Long live HCL Domino, but what about Notes?

What future does the Notes client really have?

By Hogne Bø Pettersen

Photo: Kristoff Bruers

The Benelux user group gathered for the annual Engage conference on May 22 and 23 in Rotterdam. Aboard the ship SS Rotterdam, 400 attendees—people from IBM, IBM partners, members of other user groups, sponsors, and IBM customers—had a great time interacting socially, making deals, listening to presentations, and hearing the latest news from IBM.

The most popular sessions were the ones that focused on IBM Notes and Domino. IBM announced v10 last autumn, after revealing that HCL had taken over all development for the product. A summary of all the new stuff coming in v10 and v11 can be read in my personal blog in this posting.

Blind alleys

Personally, I’m disappointed that there won’t be a new user interface for the latest version of the Notes client. Instead, HCL and IBM are going with the same design that the six-year-old Notes v9 already has. But on the other hand, what future does the IBM Notes client really have?

In this day and age, a heavy client is not something you want to have to deal with. I have great love for the Notes client, and I’ve defended it against haters several times. Yes, it can be cumbersome to administrate, but the Notes client has an undeserved bad reputation.

Still, webifying IBM Lotus Notes applications has not been an easy task for companies who want to modernize them. Traditional IBM Domino web-based development is very cumbersome. XPages was a blind alley (this was even acknowledged, on stage, by representatives from HCL) which never got its hoped-for big adoption, as it was much harder to use than modern web development tools.

But by using Node.js and the new and modern REST API they are promising to ship with Domino 10, webifying Notes will be much easier. In most projects I’ve been involved with where we have read from and written to the old nsf files, we have almost never used the Domino Designer. Still, the data has been on the Domino server, and we haven’t had to worry about Notes clients or how the data is stored.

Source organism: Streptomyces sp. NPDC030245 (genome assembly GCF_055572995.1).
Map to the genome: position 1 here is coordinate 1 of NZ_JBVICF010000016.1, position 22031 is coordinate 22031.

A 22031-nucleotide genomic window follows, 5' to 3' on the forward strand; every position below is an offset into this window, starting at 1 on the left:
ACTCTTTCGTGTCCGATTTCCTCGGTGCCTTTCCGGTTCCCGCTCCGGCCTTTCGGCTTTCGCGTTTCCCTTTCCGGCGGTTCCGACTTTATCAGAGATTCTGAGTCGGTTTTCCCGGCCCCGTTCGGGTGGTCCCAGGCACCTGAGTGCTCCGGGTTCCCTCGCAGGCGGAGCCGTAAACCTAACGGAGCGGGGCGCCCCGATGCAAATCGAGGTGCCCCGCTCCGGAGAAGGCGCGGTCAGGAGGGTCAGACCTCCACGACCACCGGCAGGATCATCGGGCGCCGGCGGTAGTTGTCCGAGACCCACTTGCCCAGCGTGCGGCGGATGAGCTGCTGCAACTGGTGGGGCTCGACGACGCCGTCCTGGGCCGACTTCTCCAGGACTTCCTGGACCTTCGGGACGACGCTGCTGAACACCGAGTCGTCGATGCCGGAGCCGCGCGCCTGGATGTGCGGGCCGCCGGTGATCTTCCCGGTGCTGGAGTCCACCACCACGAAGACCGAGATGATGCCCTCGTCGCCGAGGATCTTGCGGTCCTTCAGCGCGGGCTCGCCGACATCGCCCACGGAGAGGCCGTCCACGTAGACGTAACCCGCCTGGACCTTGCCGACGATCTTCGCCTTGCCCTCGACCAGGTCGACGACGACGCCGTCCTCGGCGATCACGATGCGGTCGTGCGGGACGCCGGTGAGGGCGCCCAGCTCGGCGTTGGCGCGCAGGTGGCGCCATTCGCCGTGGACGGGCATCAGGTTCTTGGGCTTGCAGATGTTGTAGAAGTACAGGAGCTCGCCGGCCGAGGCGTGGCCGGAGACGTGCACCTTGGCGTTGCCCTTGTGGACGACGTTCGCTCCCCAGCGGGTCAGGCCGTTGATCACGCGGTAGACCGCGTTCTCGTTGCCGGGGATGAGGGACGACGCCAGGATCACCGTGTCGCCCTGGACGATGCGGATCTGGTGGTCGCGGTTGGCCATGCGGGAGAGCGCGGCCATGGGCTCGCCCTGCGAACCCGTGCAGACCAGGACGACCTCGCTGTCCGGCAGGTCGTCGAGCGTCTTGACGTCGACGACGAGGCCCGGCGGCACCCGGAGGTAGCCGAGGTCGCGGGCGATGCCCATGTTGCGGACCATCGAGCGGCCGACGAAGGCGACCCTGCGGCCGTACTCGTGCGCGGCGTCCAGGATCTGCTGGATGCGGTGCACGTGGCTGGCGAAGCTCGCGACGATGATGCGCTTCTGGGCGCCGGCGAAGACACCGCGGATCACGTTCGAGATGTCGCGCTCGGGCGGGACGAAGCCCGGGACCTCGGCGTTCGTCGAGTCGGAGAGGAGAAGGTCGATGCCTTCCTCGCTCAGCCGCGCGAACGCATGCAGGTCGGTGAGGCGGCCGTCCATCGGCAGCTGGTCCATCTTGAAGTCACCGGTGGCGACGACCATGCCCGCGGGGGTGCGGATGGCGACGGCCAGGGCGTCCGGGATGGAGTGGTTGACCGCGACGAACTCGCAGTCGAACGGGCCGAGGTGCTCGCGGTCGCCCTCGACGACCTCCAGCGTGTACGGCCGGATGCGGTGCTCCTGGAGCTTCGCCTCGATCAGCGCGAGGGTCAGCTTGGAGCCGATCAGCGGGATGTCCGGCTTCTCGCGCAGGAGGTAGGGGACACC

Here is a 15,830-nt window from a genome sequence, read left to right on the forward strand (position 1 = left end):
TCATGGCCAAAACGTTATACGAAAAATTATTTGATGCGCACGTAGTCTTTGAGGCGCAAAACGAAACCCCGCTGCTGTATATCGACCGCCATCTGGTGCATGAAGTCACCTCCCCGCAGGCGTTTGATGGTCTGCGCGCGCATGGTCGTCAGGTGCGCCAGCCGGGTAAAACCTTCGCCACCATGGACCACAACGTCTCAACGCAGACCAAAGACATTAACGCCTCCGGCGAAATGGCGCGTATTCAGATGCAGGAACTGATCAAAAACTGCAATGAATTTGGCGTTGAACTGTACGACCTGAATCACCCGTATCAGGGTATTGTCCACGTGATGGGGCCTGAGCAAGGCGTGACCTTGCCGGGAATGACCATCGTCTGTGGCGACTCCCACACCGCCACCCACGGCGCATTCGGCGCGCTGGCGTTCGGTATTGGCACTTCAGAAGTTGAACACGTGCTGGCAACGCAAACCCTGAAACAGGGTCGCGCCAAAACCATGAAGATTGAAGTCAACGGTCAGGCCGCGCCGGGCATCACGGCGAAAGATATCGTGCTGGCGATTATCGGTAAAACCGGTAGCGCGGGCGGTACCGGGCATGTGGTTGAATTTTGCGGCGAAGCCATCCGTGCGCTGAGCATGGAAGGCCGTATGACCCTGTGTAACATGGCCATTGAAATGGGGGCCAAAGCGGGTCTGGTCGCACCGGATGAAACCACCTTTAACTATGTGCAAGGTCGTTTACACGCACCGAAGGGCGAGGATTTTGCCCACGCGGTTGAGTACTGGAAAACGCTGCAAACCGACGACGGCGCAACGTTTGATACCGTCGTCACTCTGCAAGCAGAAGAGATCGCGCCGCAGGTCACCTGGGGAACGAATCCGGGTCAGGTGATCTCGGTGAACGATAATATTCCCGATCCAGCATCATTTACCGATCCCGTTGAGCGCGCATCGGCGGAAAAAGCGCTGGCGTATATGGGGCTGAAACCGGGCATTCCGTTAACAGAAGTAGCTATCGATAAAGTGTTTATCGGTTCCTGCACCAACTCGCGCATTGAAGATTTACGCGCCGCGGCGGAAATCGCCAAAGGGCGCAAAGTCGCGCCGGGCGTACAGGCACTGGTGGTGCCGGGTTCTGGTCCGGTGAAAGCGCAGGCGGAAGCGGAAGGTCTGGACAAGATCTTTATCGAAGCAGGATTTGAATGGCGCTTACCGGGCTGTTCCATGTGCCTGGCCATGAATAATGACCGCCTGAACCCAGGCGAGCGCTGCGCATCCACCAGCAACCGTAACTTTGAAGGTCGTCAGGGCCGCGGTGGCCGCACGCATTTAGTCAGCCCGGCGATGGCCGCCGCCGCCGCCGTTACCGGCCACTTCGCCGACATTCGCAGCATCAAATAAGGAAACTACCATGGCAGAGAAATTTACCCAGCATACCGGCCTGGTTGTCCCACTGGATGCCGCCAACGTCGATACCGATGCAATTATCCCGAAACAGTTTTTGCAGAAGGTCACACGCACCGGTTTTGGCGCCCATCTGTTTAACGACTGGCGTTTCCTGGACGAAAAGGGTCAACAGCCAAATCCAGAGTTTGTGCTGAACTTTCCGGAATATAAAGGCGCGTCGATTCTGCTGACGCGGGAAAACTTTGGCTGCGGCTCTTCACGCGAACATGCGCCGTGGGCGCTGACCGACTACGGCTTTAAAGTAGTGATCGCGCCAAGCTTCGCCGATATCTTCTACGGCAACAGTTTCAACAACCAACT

Long live Domino

The advantage of this is that, even if you will have development costs when you modernize your Notes applications, you won’t need to worry about the costs of data migration. And, even if you do decide to migrate at a later stage, having originally coded the solution using Node.js means you won’t have to re-create the business logic or create a new GUI or interface after migration.

So, the future for HCL Domino as a platform isn’t as bleak as it was only a year ago. Personally, I’ve created solutions that my customers are using on the web without knowing or caring what platform it’s running on. They have never even seen a Notes client.

Lotus Notes end of life?

So that’s why I think the future of the Notes client is not so bright that you have to wear shades. Notes will just not be needed in the future. The evidence of the Notes client’s demise is even stronger if you also take into account what HCL said at Engage—that in the long run, IBM Verse will be the default web mail client, that they are working on an updated and lightweight mail and calendar client, and that you can use a new product called Nomad to run Notes applications directly on the iPad without the need for any coding or changes to the app.

And that’s not all. During the conference we even got to see a screen shot of a client called HCL Places. This client looked like a combination of Slack, Watson Workspace, IBM Connections, and Instagram. The idea is to work with your Domino applications as if they were a social intranet. However, the details are still sketchy and it’s still very early days for HCL Places.

Will IBM be able to recruit new customers when turning Domino into more of an open-source platform? It’s hard to tell. People have been saying Lotus Notes and Domino are dead since the early 2000s, and it still hasn’t happened. However, by the look of things, this prediction will most likely finally be true for the Notes client.

Hogne Bø Pettersen is a freelance writer, photographer, user trainer, and developer situated in Norway. He has worked with internet based solutions since 1990, as a professional journalist since 2000, and with IBM collaboration solutions since 1995. He likes Yes, Jean-Michel Jarre, and Star Wars.

Editor’s Note: This post was originally published in June 2018.

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